Benefit increases, worker classification changes, and more are coming in 2020
In California, employees who are injured or who develop an illness while on the job may be entitled to through the workers’ compensation system. Workers’ comp is a form of insurance that provides certain benefits — such as income replacement and medical expenses — without regard to fault. In other words, if you are injured or become sick at work, you will be able to receive benefits without having to prove that your employer was negligent.
As a California workers’ compensation attorney can explain, the workers’ compensation system is an important protection for employees. Instead of having to pay out of pocket for medical treatment or worrying about lost wages, an employe can seek benefits.
In 2020, there are a number of changes that will come to California workers’ compensation law. The most significant change will come in how workers are classified — as employees or independent contractors. In the gig economy, employers are increasingly likely to label people who work for them as independent contractors rather than employees. Doing so allows employers to avoid paying a number of benefits and taxes. It also means that these workers are not covered by workers’ compensation insurance.
In September 2019, a new law was signed (AB 5) that changes how workers in California are classified. It will go into effect on January 1, 2020. This law expands the presumption that workers are employees and adopts the “ABC Test” to helps determine who is an employee and who is an independent contractor under California law. Under AB 5, it will be more difficult for employers to classify workers as independent contractors instead of employees. As a result, more people will be covered by the California workers’ compensation system because they will now be considered employees. In addition, employers who fight paying workers’ compensation benefits on the basis that a worker is an independent contractor will have a more difficult time making this argument. A skilled California workers’ compensation attorney will be able to use this new law — and the ABC Test contained in it — to prove that an individual was misclassified as an independent contractor, and is entitled to workers’ compensation protection.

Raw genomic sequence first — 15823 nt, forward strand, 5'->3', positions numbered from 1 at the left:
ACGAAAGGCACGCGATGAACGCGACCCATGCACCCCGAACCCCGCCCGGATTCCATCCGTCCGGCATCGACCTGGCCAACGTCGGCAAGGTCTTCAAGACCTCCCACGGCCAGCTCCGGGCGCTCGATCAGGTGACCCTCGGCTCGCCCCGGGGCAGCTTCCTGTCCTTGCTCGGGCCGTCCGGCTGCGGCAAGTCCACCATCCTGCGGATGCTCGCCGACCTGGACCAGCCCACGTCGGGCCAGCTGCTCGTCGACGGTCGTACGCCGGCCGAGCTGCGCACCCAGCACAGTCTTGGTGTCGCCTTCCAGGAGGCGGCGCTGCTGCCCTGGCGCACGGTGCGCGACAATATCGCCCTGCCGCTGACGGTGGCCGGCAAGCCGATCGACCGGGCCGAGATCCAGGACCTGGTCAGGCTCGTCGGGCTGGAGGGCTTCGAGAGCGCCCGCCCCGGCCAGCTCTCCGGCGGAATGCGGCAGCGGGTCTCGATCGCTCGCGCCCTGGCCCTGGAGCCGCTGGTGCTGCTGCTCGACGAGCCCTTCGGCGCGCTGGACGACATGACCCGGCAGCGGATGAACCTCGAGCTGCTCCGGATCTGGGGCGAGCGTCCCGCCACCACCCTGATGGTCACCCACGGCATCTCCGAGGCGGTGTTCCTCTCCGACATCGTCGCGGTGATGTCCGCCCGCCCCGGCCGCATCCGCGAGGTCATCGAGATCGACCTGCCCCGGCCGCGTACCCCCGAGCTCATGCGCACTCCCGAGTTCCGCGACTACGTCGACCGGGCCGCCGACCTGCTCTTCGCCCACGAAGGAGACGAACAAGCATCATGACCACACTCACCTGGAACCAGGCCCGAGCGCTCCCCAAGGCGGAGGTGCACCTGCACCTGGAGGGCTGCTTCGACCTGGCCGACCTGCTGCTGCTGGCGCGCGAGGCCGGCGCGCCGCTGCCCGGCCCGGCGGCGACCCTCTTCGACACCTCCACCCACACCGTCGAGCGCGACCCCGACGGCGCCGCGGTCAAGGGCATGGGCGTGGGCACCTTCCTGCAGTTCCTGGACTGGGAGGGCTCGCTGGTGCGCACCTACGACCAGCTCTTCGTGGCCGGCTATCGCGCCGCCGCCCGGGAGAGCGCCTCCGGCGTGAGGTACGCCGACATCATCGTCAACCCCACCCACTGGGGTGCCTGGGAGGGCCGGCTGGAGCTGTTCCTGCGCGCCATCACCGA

Beyond this change, in 2020, the rate for many workers’ compensation benefits will increase. This includes:
- Maximum temporary total disability (TTD) benefits will increase to a rate of $1,299.43 per week (from $1,251.38).
- Minimum benefit rates will also increase from $187.71 per week to $194.91 per week.
Importantly, these rates only apply to injuries suffered on or after January 1, 2020. Any injuries or illnesses that happened before that date will be paid at the rate established for that year. Compensation rates for partial disability will not change. They will remain at a maximum of $290.00 per week, with a minimum benefit of $160.00 per week. If employers underpay workers’ compensation benefits, they may be responsible for fees and penalties. For this reason, it is vital to know the current benefit rate.
If you have been hurt at work, a California workers’ compensation attorney can help you get the benefits that you are entitled to under the law. PLBSH represents employees in workers’ compensation claims and appeals — including those who were misclassified as independent contractors. To learn more or to schedule a consultation with a California workers’ compensation attorney, contact us at (800) 435-7542 or email@example.com.